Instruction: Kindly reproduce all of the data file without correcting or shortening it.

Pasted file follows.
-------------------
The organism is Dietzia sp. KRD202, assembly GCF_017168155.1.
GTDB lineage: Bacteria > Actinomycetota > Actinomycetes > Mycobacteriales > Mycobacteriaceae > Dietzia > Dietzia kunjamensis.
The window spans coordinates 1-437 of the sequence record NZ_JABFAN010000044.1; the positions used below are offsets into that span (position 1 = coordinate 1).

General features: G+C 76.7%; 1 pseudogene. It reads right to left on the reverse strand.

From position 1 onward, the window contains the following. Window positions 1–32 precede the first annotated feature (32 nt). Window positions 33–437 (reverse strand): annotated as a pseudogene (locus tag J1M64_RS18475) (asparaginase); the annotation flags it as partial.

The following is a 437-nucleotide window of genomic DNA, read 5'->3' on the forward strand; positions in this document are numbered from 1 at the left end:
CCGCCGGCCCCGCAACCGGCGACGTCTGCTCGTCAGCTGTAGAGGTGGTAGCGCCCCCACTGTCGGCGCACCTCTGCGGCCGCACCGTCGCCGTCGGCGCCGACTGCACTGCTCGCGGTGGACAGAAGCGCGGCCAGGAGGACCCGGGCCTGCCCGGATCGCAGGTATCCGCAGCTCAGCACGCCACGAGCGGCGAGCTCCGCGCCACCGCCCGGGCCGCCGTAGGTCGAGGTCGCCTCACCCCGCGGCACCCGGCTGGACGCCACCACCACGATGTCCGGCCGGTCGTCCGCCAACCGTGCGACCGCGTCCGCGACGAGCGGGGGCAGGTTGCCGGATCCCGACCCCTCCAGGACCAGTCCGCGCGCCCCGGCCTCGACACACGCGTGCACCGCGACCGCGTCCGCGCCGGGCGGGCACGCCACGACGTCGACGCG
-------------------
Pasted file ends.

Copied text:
The organism is Dietzia sp. KRD202, assembly GCF_017168155.1.
GTDB lineage: Bacteria > Actinomycetota > Actinomycetes > Mycobacteriales > Mycobacteriaceae > Dietzia > Dietzia kunjamensis.
The window spans coordinates 1-437 of the sequence record NZ_JABFAN010000044.1; the positions used below are offsets into that span (position 1 = coordinate 1).

General features: G+C 76.7%; 1 pseudogene. It reads right to left on the reverse strand.

From position 1 onward, the window contains the following. Window positions 1–32 precede the first annotated feature (32 nt). Window positions 33–437 (reverse strand): annotated as a pseudogene (locus tag J1M64_RS18475) (asparaginase); the annotation flags it as partial.

The following is a 437-nucleotide window of genomic DNA, read 5'->3' on the forward strand; positions in this document are numbered from 1 at the left end:
CCGCCGGCCCCGCAACCGGCGACGTCTGCTCGTCAGCTGTAGAGGTGGTAGCGCCCCCACTGTCGGCGCACCTCTGCGGCCGCACCGTCGCCGTCGGCGCCGACTGCACTGCTCGCGGTGGACAGAAGCGCGGCCAGGAGGACCCGGGCCTGCCCGGATCGCAGGTATCCGCAGCTCAGCACGCCACGAGCGGCGAGCTCCGCGCCACCGCCCGGGCCGCCGTAGGTCGAGGTCGCCTCACCCCGCGGCACCCGGCTGGACGCCACCACCACGATGTCCGGCCGGTCGTCCGCCAACCGTGCGACCGCGTCCGCGACGAGCGGGGGCAGGTTGCCGGATCCCGACCCCTCCAGGACCAGTCCGCGCGCCCCGGCCTCGACACACGCGTGCACCGCGACCGCGTCCGCGCCGGGCGGGCACGCCACGACGTCGACGCG